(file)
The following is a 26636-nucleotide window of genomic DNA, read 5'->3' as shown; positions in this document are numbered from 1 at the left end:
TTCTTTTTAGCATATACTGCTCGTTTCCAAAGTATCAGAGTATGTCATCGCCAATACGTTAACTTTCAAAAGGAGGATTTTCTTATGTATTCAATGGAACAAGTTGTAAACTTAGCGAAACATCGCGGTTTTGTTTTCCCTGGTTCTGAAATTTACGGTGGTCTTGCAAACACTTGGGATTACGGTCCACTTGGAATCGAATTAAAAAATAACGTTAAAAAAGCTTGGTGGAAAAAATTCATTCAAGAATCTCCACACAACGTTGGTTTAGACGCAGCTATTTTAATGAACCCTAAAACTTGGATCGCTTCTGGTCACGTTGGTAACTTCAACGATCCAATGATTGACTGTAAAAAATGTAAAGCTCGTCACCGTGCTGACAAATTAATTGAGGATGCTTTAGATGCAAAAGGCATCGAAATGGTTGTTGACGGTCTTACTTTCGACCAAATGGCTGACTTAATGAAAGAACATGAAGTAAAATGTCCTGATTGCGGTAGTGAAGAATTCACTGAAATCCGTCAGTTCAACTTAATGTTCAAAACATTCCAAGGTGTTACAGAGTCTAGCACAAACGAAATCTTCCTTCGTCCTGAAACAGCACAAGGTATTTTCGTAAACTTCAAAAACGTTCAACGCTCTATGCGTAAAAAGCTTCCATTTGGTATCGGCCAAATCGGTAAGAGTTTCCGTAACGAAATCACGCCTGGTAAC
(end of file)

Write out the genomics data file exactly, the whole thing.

The following is a 26636-nucleotide window of genomic DNA, read 5'->3' as shown; positions in this document are numbered from 1 at the left end:
TTCTTTTTAGCATATACTGCTCGTTTCCAAAGTATCAGAGTATGTCATCGCCAATACGTTAACTTTCAAAAGGAGGATTTTCTTATGTATTCAATGGAACAAGTTGTAAACTTAGCGAAACATCGCGGTTTTGTTTTCCCTGGTTCTGAAATTTACGGTGGTCTTGCAAACACTTGGGATTACGGTCCACTTGGAATCGAATTAAAAAATAACGTTAAAAAAGCTTGGTGGAAAAAATTCATTCAAGAATCTCCACACAACGTTGGTTTAGACGCAGCTATTTTAATGAACCCTAAAACTTGGATCGCTTCTGGTCACGTTGGTAACTTCAACGATCCAATGATTGACTGTAAAAAATGTAAAGCTCGTCACCGTGCTGACAAATTAATTGAGGATGCTTTAGATGCAAAAGGCATCGAAATGGTTGTTGACGGTCTTACTTTCGACCAAATGGCTGACTTAATGAAAGAACATGAAGTAAAATGTCCTGATTGCGGTAGTGAAGAATTCACTGAAATCCGTCAGTTCAACTTAATGTTCAAAACATTCCAAGGTGTTACAGAGTCTAGCACAAACGAAATCTTCCTTCGTCCTGAAACAGCACAAGGTATTTTCGTAAACTTCAAAAACGTTCAACGCTCTATGCGTAAAAAGCTTCCATTTGGTATCGGCCAAATCGGTAAGAGTTTCCGTAACGAAATCACGCCTGGTAAC